This week Israeli Prime Minister Ariel Sharon and Palestinian Prime Minister Mahmoud Abbas announced a ceasefire -- after a face-to-face summit meeting the Egyptian resort town of Sharm el-Sheikh. Amy Katz takes a look at why the long-stalled Middle East peace process seems to be gaining steam again, and whether it has a chance to succeed.
Before Secretary of State Condoleezza Rice left on her multi-nation tour, U.S. President George W. Bush said he is looking forward to separate White House meetings with Israeli Prime Minister Ariel Sharon and Palestinian Authority President Mahmoud Abbas in the coming months.
At his first Cabinet meeting of the year, he also said the new Palestinian leader's election and his commitment to fighting terrorism have improved the chances for peace in the Middle East.
"I have been impressed by his public statements. I have also been impressed by the fact that Israel helped the Palestinians have an election, went out of their way to make sure people were allowed to go to the polls. The meetings just indicate there is more work to be done, and I look forward to meeting with them," said President Bush.
According to the White House those meetings are expected to take place in March or April. Condoleezza Rice laid the groundwork for those talks during her visit to the region. During that trip she met with Prime Minister Sharon, and encouraged Israel to go through with Mr. Sharon's Gaza withdrawal plan. She also met with Palestinian Authority President Abbas, and encouraged the Palestinians to fight terror. She cautioned both the Israelis and Palestinians to make good on their promises.
"This is a hopeful time, but it is also a time of great responsibility for all of us to make certain that we act on the words that we speak," said Dr. Rice.
Experts say the renewed interest in reviving the Middle East peace process started with the death of Palestinian leader Yasser Arafat.
Paul Scham of the Washington, DC-based Middle East Institute says the chances for peace changed dramatically with the election of Mr. Abbas as the new Palestinian Authority President. "The Palestinian people are exhausted by this, by the Intifada of the last four and a half years. There’s a lot of brave rhetoric, but there's generally a recognition that it has not accomplished very much and to continue going will probably not do very much," said Mr. Scham.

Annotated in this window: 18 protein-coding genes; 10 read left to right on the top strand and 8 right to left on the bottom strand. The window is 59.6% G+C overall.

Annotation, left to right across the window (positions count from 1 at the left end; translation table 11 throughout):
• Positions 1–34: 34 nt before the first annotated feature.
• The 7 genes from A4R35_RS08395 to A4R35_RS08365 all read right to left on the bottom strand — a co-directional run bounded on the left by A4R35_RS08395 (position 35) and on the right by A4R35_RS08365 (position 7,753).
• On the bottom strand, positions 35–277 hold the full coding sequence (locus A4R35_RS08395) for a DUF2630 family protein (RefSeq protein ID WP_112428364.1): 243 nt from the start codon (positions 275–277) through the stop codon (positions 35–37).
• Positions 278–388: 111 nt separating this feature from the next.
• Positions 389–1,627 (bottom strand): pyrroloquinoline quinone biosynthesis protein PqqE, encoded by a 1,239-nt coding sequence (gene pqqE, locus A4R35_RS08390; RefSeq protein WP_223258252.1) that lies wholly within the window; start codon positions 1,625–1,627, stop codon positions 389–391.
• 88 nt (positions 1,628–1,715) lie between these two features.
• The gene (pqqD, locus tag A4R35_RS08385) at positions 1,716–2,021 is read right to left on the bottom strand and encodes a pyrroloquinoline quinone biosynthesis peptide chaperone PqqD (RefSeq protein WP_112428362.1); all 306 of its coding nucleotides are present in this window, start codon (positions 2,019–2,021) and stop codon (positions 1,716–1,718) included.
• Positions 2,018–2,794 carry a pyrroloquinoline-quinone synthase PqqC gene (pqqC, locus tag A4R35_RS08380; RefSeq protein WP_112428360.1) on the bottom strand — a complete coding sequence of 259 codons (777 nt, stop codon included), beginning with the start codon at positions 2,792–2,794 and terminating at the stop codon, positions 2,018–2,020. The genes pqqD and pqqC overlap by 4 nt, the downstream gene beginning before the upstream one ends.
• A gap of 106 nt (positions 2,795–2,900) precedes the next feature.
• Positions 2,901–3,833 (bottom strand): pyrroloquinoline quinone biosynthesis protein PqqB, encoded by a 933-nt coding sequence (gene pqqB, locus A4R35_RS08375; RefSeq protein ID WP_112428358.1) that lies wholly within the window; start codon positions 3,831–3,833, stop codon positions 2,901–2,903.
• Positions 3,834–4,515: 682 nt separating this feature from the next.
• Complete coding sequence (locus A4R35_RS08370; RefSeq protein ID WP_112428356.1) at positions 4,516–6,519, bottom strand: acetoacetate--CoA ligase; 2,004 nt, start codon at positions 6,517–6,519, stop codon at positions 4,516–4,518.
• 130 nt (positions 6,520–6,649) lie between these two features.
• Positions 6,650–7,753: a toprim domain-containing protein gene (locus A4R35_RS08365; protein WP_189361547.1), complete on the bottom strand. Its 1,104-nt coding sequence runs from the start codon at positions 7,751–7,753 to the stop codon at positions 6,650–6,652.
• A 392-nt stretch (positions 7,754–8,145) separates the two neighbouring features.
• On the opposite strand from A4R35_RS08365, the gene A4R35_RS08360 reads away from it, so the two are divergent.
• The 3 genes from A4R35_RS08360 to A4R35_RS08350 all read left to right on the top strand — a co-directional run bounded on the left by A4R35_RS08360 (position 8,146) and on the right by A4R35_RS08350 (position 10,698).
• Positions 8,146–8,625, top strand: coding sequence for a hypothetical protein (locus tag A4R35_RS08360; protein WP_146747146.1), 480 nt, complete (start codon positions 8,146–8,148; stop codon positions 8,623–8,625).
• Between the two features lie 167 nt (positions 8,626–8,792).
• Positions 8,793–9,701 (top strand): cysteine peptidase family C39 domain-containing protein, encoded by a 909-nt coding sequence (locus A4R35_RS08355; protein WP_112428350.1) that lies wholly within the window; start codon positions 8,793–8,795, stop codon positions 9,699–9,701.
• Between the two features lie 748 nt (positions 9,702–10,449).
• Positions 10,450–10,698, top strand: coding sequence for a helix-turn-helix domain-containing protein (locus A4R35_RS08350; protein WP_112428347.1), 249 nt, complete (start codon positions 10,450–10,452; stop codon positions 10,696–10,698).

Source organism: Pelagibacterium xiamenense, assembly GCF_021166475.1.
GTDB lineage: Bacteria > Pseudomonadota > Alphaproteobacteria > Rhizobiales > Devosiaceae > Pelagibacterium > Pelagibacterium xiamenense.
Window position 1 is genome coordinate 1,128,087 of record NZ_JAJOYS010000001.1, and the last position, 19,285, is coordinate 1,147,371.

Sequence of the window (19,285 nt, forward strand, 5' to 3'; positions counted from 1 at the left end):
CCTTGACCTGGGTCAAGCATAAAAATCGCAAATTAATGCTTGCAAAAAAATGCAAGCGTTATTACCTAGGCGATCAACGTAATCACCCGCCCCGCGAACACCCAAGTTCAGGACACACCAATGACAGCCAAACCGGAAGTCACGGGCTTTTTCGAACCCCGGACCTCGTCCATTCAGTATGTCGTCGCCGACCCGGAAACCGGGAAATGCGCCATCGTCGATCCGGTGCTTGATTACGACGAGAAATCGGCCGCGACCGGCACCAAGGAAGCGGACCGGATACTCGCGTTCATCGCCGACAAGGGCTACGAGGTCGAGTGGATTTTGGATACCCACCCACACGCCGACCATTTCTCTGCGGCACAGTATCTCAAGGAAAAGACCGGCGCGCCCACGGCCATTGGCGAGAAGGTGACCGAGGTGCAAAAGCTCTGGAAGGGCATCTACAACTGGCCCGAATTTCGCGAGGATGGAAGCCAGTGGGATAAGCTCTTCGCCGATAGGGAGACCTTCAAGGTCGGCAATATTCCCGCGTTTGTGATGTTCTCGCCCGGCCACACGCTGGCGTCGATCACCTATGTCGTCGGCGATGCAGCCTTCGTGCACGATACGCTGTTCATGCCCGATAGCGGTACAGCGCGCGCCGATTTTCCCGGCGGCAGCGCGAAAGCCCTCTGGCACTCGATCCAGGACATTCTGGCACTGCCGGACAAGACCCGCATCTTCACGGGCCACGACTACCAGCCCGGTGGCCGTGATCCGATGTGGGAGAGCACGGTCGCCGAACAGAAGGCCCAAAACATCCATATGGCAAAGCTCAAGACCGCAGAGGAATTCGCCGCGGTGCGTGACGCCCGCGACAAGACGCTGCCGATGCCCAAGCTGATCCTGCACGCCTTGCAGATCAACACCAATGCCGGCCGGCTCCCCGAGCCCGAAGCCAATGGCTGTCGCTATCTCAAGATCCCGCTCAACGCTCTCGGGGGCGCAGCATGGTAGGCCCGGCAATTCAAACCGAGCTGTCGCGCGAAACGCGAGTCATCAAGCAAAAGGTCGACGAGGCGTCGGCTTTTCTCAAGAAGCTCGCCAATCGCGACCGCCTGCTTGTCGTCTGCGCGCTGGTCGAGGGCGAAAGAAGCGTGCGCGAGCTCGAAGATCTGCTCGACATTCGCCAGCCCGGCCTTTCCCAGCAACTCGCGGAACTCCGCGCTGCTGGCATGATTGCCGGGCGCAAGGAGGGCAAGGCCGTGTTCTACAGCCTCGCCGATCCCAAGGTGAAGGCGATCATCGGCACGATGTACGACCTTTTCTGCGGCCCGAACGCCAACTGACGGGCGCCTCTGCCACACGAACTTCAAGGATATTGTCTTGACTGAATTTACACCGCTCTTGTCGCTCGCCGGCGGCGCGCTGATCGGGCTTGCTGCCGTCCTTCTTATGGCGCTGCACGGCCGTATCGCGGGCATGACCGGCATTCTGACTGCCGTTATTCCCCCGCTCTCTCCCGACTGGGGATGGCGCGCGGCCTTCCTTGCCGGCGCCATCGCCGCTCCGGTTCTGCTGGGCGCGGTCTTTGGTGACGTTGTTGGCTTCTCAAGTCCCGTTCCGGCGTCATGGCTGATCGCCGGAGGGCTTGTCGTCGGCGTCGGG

Judy Barsalou of the U.S. Institute for Peace echoes that thought. "There's a real sense of crisis that has emerged. They're (the Palestinians) just sick and tired of living under occupation. They're sick and tired of closures and the road blocks and all the other things that they contend with and I think that they're really ready for a change."
She also says Mr. Abbas has a different approach than that of his predecessor, Mr. Arafat, which the U.S. and Europe view in a better light.
"So it does create an atmosphere in which, you know, there is a greater chance of some forward progress," said Dr. Barasalou.
Mr. Scham says the promised ceasefires and the overall current climate could lead to peace, but both sides need to keep their expectations realistic.
"It really depends on the willingness of the populations of the two sides, not just the leaders, to stay the course and to recognize that they will have to compromise in the long run, but in the short run, things will continue happening that they don't like," said Mr. Scham.
Dr. Barsalou says President Bush's vision of a Palestinian state living side by side with Israel in peace is possible to achieve -- but probably not quite yet.
"I think what a lot of people are hoping for is eventually a place reached by both sides whether they can live in peace and harmony with each other, and have economically viable and secure societies on both sides. I think we've got a long, long ways to go before we get to that point," said Dr. Barasalou.
As Dr. Barsalou points out, making peace between the Israelis and Palestinians requires a secure environment. To facilitate that, Secretary of State Rice announced the appointment U.S. Army Lieutenant General William Ward, to be a special "security coordinator" for the peace process.